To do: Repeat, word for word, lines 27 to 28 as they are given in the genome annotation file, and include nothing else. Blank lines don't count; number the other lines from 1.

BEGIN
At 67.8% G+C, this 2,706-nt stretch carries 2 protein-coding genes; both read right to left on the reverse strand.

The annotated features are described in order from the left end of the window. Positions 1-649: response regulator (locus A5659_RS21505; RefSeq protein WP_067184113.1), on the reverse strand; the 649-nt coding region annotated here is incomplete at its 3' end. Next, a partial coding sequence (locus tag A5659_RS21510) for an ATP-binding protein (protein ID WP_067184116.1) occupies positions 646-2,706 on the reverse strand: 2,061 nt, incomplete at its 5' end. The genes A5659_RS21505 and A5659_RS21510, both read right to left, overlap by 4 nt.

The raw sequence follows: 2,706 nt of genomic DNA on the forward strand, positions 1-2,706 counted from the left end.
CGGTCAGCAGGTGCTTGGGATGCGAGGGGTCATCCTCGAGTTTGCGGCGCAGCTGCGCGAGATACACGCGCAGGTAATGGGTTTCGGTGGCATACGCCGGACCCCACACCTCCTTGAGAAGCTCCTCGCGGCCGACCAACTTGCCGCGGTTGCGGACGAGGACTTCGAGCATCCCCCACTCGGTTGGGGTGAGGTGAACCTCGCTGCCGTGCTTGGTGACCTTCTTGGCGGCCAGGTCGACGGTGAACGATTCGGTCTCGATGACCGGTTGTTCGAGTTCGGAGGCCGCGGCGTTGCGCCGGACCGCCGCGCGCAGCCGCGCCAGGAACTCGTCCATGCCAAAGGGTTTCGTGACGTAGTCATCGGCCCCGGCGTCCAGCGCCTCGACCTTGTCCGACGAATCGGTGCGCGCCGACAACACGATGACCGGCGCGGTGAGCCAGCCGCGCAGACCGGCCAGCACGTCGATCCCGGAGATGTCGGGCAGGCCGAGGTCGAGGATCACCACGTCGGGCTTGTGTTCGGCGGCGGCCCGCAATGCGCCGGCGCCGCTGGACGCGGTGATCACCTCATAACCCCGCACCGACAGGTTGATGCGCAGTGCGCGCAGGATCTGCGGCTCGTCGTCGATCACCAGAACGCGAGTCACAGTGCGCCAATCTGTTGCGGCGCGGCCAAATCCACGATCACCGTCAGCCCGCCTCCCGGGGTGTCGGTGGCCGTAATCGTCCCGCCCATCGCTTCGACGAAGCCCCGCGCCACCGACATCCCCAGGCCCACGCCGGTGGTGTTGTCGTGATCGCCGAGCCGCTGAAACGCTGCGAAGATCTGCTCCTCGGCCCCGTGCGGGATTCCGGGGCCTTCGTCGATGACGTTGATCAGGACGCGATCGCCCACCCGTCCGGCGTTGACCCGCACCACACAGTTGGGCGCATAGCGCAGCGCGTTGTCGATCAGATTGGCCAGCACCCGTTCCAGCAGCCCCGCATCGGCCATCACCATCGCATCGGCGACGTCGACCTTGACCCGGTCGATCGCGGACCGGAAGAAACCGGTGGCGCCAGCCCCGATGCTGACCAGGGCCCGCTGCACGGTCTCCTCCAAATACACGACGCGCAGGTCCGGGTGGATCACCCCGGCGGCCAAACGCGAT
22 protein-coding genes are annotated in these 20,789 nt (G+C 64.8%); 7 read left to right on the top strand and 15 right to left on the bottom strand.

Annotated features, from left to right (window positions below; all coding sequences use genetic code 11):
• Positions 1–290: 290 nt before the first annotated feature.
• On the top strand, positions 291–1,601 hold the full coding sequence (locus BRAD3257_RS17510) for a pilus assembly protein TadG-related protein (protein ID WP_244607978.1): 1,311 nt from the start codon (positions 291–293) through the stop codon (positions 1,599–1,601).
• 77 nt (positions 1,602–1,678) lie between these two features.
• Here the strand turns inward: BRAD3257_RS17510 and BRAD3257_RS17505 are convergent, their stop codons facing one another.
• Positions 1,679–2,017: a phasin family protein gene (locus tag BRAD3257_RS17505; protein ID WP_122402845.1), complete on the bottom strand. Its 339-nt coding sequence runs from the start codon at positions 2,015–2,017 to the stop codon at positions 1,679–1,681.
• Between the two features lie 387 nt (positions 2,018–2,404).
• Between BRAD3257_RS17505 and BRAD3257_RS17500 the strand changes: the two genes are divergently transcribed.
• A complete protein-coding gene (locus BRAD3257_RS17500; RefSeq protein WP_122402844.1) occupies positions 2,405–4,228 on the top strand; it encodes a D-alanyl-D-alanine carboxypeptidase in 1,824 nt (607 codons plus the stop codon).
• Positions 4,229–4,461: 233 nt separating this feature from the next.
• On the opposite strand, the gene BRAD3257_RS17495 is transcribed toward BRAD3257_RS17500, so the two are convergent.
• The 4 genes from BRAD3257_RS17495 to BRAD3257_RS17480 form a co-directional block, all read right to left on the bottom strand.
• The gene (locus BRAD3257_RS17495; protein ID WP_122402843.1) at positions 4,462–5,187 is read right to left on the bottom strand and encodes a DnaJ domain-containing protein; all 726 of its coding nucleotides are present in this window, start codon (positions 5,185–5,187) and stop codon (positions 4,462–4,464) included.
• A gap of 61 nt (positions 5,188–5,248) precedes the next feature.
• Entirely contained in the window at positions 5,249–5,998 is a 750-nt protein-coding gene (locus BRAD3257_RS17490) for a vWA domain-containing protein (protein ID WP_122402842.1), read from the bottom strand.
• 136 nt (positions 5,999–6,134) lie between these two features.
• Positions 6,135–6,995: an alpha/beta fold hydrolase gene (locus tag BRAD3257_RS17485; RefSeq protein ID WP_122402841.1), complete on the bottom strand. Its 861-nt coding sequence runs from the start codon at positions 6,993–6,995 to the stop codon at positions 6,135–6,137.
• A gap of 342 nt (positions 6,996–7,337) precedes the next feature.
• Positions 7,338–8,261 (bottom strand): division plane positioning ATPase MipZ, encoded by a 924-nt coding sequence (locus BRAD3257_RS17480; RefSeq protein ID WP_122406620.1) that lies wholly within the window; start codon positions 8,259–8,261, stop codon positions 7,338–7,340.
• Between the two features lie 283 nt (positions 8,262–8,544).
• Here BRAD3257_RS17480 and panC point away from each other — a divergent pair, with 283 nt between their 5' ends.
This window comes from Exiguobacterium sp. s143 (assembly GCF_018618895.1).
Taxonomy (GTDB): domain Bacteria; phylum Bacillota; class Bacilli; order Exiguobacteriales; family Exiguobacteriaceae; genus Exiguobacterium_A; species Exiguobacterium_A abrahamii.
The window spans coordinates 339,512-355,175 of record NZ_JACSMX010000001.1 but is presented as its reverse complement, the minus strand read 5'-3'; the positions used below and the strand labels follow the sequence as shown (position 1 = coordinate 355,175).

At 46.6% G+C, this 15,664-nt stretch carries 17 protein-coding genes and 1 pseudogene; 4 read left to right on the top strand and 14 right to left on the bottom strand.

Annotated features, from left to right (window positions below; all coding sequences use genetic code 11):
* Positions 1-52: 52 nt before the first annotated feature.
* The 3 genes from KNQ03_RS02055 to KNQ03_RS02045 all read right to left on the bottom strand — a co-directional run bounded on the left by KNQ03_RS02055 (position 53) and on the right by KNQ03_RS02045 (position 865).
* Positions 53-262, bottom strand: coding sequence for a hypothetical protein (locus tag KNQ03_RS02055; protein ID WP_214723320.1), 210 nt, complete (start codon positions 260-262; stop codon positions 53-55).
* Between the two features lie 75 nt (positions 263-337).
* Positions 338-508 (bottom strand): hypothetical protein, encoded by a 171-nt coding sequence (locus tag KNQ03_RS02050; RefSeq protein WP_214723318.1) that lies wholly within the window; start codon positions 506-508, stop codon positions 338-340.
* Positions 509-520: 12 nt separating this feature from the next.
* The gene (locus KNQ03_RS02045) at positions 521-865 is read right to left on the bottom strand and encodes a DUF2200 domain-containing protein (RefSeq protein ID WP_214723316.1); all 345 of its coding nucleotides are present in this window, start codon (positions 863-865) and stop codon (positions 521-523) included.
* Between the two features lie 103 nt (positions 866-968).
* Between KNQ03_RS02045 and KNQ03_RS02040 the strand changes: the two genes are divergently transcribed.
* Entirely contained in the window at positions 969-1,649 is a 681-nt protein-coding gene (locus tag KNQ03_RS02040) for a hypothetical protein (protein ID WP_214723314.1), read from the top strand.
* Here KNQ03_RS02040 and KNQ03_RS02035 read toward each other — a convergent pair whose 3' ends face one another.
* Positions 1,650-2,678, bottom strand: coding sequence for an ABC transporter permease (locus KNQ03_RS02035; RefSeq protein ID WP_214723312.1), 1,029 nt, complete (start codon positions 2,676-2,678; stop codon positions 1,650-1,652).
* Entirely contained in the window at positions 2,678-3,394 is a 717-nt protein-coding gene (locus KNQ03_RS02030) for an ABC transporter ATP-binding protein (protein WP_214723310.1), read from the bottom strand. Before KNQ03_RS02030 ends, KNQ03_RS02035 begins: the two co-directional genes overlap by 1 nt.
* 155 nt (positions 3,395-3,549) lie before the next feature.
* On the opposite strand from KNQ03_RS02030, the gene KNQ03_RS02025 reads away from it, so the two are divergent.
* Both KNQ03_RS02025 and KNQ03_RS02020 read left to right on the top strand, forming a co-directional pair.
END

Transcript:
This window comes from Exiguobacterium sp. s143 (assembly GCF_018618895.1).
Taxonomy (GTDB): domain Bacteria; phylum Bacillota; class Bacilli; order Exiguobacteriales; family Exiguobacteriaceae; genus Exiguobacterium_A; species Exiguobacterium_A abrahamii.